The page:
Get rid of bad habits to cut risk

A woman with dementia performing a cognitive activity at The Care Library facilitated by a centre employee.
A woman with dementia performing a cognitive activity at The Care Library facilitated by a centre employee. PHOTO: ST FILE

Dementia, which results from certain diseases or injuries, of which Alzheimer's disease is the most common, may leave you bewildered at the changes in your brain.

But there are things you can do to delay the onset of the condition as well as its progression, doctors said.

The two most important risk factors for dementia are age and a positive family history of dementia, that is a genetic predisposition, said Associate Professor Philip Yap, a senior consultant and the director of the geriatric centre at Khoo Teck Puat Hospital.

The risk increases with age, with it doubling every five years after 65 years.

Those who have a parent or sibling suffering from dementia are also at an increased risk of getting it, said Prof Yap.

"It is hard to prevent dementia because while the ageing process can be delayed, it is not preventable."

If you have the genes that predispose you to dementia, the genes cannot be altered. But there is ongoing research in the field of gene therapy, he said.

KEEPING HEALTHY

Healthy lifestyle habits such as exercise and eating a nutritious and balanced diet should start as early as possible, as with the need to build sufficient brain reserves by having more years of formal education.

ASSOCIATE PROFESSOR PHILIP YAP, a senior consultant and the director of the geriatric centre at Khoo Teck Puat Hospital.

For these reasons, dementia is hard to prevent altogether.

However, there are several modifiable risk factors that, if addressed, may delay the onset and progression of the disease. They include:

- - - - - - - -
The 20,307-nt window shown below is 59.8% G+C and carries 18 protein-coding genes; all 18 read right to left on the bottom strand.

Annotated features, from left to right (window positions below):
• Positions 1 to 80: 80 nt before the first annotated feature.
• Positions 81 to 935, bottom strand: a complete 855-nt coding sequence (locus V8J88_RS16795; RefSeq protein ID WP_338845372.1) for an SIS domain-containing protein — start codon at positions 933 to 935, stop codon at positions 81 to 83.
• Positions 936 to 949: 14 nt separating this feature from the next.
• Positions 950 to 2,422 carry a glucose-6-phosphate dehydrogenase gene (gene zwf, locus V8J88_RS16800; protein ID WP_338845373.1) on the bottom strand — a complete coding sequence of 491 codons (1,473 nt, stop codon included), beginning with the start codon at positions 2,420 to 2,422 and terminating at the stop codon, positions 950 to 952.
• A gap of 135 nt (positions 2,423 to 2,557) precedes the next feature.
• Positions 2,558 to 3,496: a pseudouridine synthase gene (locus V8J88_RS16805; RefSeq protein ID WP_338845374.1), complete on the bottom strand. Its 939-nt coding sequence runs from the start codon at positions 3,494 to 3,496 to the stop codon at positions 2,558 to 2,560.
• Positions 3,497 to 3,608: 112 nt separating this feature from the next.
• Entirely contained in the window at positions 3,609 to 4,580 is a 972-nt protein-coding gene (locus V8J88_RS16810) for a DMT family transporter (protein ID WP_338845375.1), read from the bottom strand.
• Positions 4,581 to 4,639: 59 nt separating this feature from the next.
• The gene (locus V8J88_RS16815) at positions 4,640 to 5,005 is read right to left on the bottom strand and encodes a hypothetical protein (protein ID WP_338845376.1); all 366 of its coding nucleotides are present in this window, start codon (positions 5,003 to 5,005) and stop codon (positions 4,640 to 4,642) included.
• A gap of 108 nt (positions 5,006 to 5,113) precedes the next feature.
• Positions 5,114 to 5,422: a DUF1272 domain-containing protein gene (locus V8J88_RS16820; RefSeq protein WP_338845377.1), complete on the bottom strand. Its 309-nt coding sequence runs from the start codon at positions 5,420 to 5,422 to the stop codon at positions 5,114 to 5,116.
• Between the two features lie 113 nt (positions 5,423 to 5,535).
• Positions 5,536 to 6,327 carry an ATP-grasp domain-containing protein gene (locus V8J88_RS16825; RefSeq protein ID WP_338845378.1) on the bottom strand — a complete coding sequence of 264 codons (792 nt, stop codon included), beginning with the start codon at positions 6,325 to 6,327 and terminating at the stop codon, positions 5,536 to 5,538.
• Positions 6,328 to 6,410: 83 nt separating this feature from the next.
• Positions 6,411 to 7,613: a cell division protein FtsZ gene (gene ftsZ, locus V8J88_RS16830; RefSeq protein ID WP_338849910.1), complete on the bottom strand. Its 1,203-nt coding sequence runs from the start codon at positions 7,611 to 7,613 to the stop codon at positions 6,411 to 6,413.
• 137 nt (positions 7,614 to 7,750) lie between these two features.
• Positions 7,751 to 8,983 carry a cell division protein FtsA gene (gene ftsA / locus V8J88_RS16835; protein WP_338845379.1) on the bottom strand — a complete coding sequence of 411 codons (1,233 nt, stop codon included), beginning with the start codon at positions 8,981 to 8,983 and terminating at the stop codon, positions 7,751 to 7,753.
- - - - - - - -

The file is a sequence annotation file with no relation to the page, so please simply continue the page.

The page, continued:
• Biomedical factors, which include diabetes, mid-life hypertension, mid-life obesity, hyperlipidemia, hearing loss;

• Lifestyle factors, such as smoking, excessive alcohol consumption, decreased physical or cognitive engagement and chronic poor sleep; and

• Psychological and social factors, which include depression, loneliness and social isolation, as well as a limited formal education.

For instance, being married and very satisfied with life reduces the risk of dementia, said Associate Professor Ng Tze Pin, the principal investigator of the long-term Singapore Longitudinal Ageing Study.

Among these factors are two relatively "new" ones - sleep deprivation and hearing loss, Prof Yap pointed out.

"Sufficient sleep, especially slow-wave, deep sleep, is needed for effective consolidation of information. So if sleep is poor, the information is poorly stored in the brain," he said.

"In addition, poor sleep has been shown to be associated with increased accumulation of the primary pathological drivers of Alzheimer's disease in the plaques and tangles in the brain."

Recently, a local study conducted by the National University of Singapore, together with Ng Teng Fong General Hospital, found that hearing loss can increase the risk of dementia by about two times, which highlighted the need for early diagnosis and intervention for hearing loss in order to delay dementia.

"People think that people think that hearing loss is a part of ageing and do not do anything about it," said Associate Professor Reshma Merchant, the head and senior consultant at the division of geriatric medicine at the National University Hospital.

But those with hearing loss may need more effort to hear a degraded sound, so fewer brain resources are available for thinking and memory, for instance. They may also be more socially isolated, which puts them at risk of cognitive decline.

"If you continue smoking, are depressed and physically inactive, your risk of dementia will rise," said Prof Reshma.

Importantly, in order to prevent dementia, one must consider modifying risk factors throughout one's life, said Prof Yap.

"Healthy lifestyle habits such as exercise and eating a nutritious and balanced diet should start as early as possible, as with the need to build sufficient brain reserves by having more years of formal education," he said.


Joyce Teo

A version of this article appeared in the print edition of The Straits Times on March 13, 2018, with the headline 'Get rid of bad habits to cut risk'. Print Edition | Subscribe